THEOSOPHY, Vol. 10, No. 8, June, 1922
(Pages 249-252; Size: 14K)
(Continued from May)
[Part 5 of a 7-part series]
AND now to the doctrine of Paracelsus. His incomprehensible though lively style must be read like the biblio-rolls of Ezekiel "within and without." The peril of propounding heterodox theories was great in those days; the Church was powerful, and sorcerers were burnt by the dozen. For this reason we find Paracelsus, Agrippa, and Eugenius Philalethes as notable for their pious declarations as they were for their achievements in alchemy and magic. The full views of Paracelsus on the occult properties of the magnet are explained partially in the famous book Archidaxarum, in which he describes the wonderful tincture, a medicine extracted from the magnet and called Magisterium Magnetis, and partially in the De Ente Dei, and De Ente Astrorum, Lib. 1. But the explanations are all given in a diction unintelligible to the profane. "Every peasant sees," said he, "that a magnet will attract iron, but a wise man must inquire for himself. ... I have discovered that the magnet, besides this visible power, that of attracting iron, possesses another and concealed power."
He demonstrates further that in man lies a hidden "sidereal force," which is that emanation from the stars and celestial bodies of which the spiritual form of man -- the astral spirit -- is composed. This identity of essence, which we may term the spirit of cometary matter, always stands in direct relation with the stars from which it was drawn, and thus there exists a mutual attraction between the two, both being magnets. The identical composition of the earth and all planetary bodies and man's terrestrial body was a fundamental idea in his philosophy. "The body comes from the elements, the (astral) spirit from the stars. ... Man eats and drinks of the elements for the sustenance of his blood and flesh; from the stars are the intellect and thoughts sustained in the spirit." The spectroscope has made good his theory as to the identical composition of man and the stars; the physicists now lecture to their classes upon the magnetic attractions of the sun and the planets.
Of the substances known to compose the body of man, there have been discovered in the stars already hydrogen, sodium, calcium, magnesium, and iron. In the stars observed, numbering many hundreds, hydrogen was found except in two. Now if we recollect how they have deprecated Paracelsus and his theory of man and the stars being composed of like substances; how ridiculed he was by astronomers and physicists for his idea of chemical affinity and attraction between the two; and then realize that the spectroscope has vindicated one of his assertions at least, is it absurd to prophesy that in time all the rest of his theories will be substantiated?
The unity of the universe was asserted by Paracelsus, who says that "the human body is possessed of primeval stuff" (or cosmic matter): the spectroscope has proved the assertion by showing the same chemical elements which exist upon earth and in the sun are also found in all the stars. The spectroscope does more: it shows that all the stars are suns, similar in constitution to our own; (see Youman's "Chemistry on the Basis of the New System -- Spectrum Analysis") and as we are told by Professor Mayer that the magnetic condition of the earth changes with every variation upon the sun's surface, and is said to be "in subjection to emanations from the sun," the stars being suns must also give off emanations which affect us in proportionate degrees.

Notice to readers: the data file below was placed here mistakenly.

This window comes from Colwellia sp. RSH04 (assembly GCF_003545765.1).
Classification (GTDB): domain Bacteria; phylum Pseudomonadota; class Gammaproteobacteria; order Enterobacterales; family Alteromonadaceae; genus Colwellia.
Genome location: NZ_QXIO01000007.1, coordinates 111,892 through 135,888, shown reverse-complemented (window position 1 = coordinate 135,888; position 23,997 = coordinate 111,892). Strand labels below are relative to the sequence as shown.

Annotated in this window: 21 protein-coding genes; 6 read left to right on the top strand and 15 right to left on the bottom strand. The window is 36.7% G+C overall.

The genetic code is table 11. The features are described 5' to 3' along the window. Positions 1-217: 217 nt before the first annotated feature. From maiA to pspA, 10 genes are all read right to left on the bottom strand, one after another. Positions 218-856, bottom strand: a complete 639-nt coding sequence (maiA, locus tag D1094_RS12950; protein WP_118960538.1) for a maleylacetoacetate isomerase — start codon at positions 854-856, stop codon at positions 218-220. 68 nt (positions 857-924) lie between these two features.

And now a very natural question is suggested. How did Paracelsus come to learn anything of the composition of the stars, when, till a very recent period -- till the discovery of the spectroscope in fact -- the constituents of the heavenly bodies were utterly unknown to our learned academies? And even now, notwithstanding tele-spectroscope and other very important modern improvements, except a few elements and a hypothetical chromosphere everything is yet a mystery for them in the stars. Could Paracelsus have been so sure of the nature of the starry host unless he had means of which science knows nothing? Yet knowing nothing, she will not even hear pronounced the very names of these means -- which are, hermetic philosophy and alchemy.
The next point for physiologists to verify is his proposition that the nourishment of the body comes not merely through the stomach, "but almost imperceptibly through the magnetic force, which resides in all nature and by which every individual member draws its specific nourishment to itself." Man, he further says, draws not only health from the elements when in equilibrium, but also disease when they are disturbed.
Living bodies are subject to the laws of attraction and chemical affinity, as science admits; the most remarkable physical property of organic tissue, according to physiologists, is the property of imbibition. What more natural, then, than this theory of Paracelsus that this absorbent, attractive, and chemical body of ours gathers into itself the astral or sidereal influences?
"The sun and the stars attract from us to themselves, and we again from them to us." What objection can science offer to this? What it is that we give off is shown in Baron Reichenbach's discovery of the odic emanations of man, which are identical with flames from magnets, crystals, and in fact from all vegetable organisms.
Paracelsus said of the "nervous ether" of which Dr. B. W. Richardson, F.R.S. wrote, that: "The Archaeus is of a magnetic nature, and attracts or repulses other sympathetic or antipathetic forces belonging to the same plane. The less power of resistance for astral influences a person possesses the more will he be subject to such influences. The vital force is not enclosed in man, but radiates (within and) around him like a luminous sphere (aura) and it may be made to act at a distance. ... It may poison the essence of life (blood) and cause diseases, or may purify it after it has been made impure, and restore the health."